For expression in the Drosophila ovarian somatic cell (OSC) cultures , we used the pAC5.1 vector (Life Technologies) driving expression from the fly actin promoter . For expression of either HA-tag (pAC-HA) or N-HA-tag fusions (pAC-NHA), the pAC5.1 vector was further modified to add the necessary coding sequences. The HA tag is for detection of the expressed protein and the λN-peptide is for artificially tethering the fusion protein to a transcript containing BoxB sequences .
Constructs and crosses for transgenic Drosophila experiments
For creating transgenic fly lines, the coding sequences for NHA- or HA-tagged fusions of Armi, Yb or Shu, and the point mutant versions were inserted into the pUASp_attB_delK10 plasmid containing the white+ gene marker. These were used for site-specific integration (BestGene, Inc) in the Drosophila genome using the PhiC31 (ΦC31) integrase-mediated transgenesis system. Details of crosses are given in S1 Protocols.
OSC cell culture and electroporation
Drosophila ovarian somatic cell (OSC; gift of Dr. M. Siomi, University of Tokyo) culture system is representative of the fly ovarian somatic follicle cells . OSCs were cultured in 75 cm flasks and grown to 80% confluence. Approximately 3.5x106 cells were used for each electroporation reaction using Cell Line Nucleofector Kit V (Lonza, Cat No. VCA-1003) and were plated in 6-well plate. Further details in S1 Protocols.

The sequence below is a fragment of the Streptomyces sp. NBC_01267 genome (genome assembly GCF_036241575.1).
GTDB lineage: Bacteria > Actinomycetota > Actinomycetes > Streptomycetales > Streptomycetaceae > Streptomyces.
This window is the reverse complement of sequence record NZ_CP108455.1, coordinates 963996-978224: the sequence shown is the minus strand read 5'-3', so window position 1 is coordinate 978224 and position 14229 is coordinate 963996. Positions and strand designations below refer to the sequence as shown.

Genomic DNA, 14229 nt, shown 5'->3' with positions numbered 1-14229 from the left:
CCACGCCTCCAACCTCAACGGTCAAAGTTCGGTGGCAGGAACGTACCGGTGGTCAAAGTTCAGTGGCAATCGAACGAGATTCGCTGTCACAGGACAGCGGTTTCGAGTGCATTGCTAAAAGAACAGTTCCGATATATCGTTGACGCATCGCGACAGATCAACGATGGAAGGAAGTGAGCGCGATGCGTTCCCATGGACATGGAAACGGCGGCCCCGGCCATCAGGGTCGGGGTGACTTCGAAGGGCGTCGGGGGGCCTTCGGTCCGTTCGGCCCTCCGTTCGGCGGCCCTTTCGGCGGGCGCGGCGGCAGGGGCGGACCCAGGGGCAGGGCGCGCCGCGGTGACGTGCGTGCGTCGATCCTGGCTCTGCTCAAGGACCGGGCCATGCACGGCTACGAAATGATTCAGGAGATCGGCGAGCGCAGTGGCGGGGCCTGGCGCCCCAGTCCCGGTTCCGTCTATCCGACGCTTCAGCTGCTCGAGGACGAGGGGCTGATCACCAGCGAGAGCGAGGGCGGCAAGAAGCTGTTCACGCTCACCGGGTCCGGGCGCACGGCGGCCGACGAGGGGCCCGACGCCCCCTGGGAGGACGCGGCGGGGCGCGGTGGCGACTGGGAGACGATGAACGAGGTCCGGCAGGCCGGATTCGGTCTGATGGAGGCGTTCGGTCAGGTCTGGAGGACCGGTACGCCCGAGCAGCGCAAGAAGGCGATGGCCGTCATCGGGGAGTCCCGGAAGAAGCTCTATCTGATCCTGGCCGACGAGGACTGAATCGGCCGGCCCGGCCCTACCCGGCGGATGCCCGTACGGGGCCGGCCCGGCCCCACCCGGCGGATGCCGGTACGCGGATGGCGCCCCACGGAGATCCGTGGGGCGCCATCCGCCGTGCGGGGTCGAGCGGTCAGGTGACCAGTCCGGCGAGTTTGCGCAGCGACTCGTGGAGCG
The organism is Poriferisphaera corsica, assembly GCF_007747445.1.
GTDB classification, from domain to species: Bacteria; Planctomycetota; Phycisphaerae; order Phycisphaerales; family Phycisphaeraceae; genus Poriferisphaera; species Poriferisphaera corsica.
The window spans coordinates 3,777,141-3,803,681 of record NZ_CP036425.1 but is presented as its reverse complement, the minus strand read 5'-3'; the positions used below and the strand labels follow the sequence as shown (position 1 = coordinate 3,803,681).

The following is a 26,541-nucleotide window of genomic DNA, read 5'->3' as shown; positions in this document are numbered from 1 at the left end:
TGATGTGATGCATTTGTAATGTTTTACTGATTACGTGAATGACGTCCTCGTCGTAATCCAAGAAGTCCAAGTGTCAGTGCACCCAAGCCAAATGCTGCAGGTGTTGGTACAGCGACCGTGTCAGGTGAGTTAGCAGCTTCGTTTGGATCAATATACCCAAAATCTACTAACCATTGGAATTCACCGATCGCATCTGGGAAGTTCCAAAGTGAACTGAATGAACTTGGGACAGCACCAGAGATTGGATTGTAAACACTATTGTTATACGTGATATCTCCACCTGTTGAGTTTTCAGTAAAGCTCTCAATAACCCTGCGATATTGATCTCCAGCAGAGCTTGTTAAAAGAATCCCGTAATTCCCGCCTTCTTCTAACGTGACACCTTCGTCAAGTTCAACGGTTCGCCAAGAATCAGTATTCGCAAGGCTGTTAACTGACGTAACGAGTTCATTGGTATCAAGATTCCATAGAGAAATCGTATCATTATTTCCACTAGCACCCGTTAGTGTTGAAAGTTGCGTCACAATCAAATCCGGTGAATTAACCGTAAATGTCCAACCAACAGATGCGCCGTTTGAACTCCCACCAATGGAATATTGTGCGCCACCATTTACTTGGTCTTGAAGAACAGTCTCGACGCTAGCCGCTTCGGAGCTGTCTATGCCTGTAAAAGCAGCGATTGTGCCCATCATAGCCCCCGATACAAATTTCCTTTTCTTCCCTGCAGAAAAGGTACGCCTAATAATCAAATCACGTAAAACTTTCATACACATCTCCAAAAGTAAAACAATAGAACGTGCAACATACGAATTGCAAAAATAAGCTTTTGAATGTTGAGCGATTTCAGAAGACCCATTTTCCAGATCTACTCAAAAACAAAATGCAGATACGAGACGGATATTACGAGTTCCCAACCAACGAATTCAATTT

Purification of recombinant Armi or Armi-Piwi complex
For production of recombinant proteins in the insect cells the following ovary-derived cells were used: Sf21 or Sf9 from Fall Army worm Spodoptera frugiperda or High Five (Hi5) from the cabbage looper, Trichoplusia ni. Expression of desired coding sequences was carried out with the use of recombinant Baculoviruses. Either single or multiple coding sequences were integrated into the Baculovirus genome using the MultiBac protein expression system . The coding sequence for Drosophila Armitage (Armi) was isolated by RT-PCR from fly ovarian total RNA, while the codon-optimized DNA sequence was commercially synthesized (Shanghai ShineGene Molecular Biotech,Inc.). Detailed purification steps in S1 Protocols.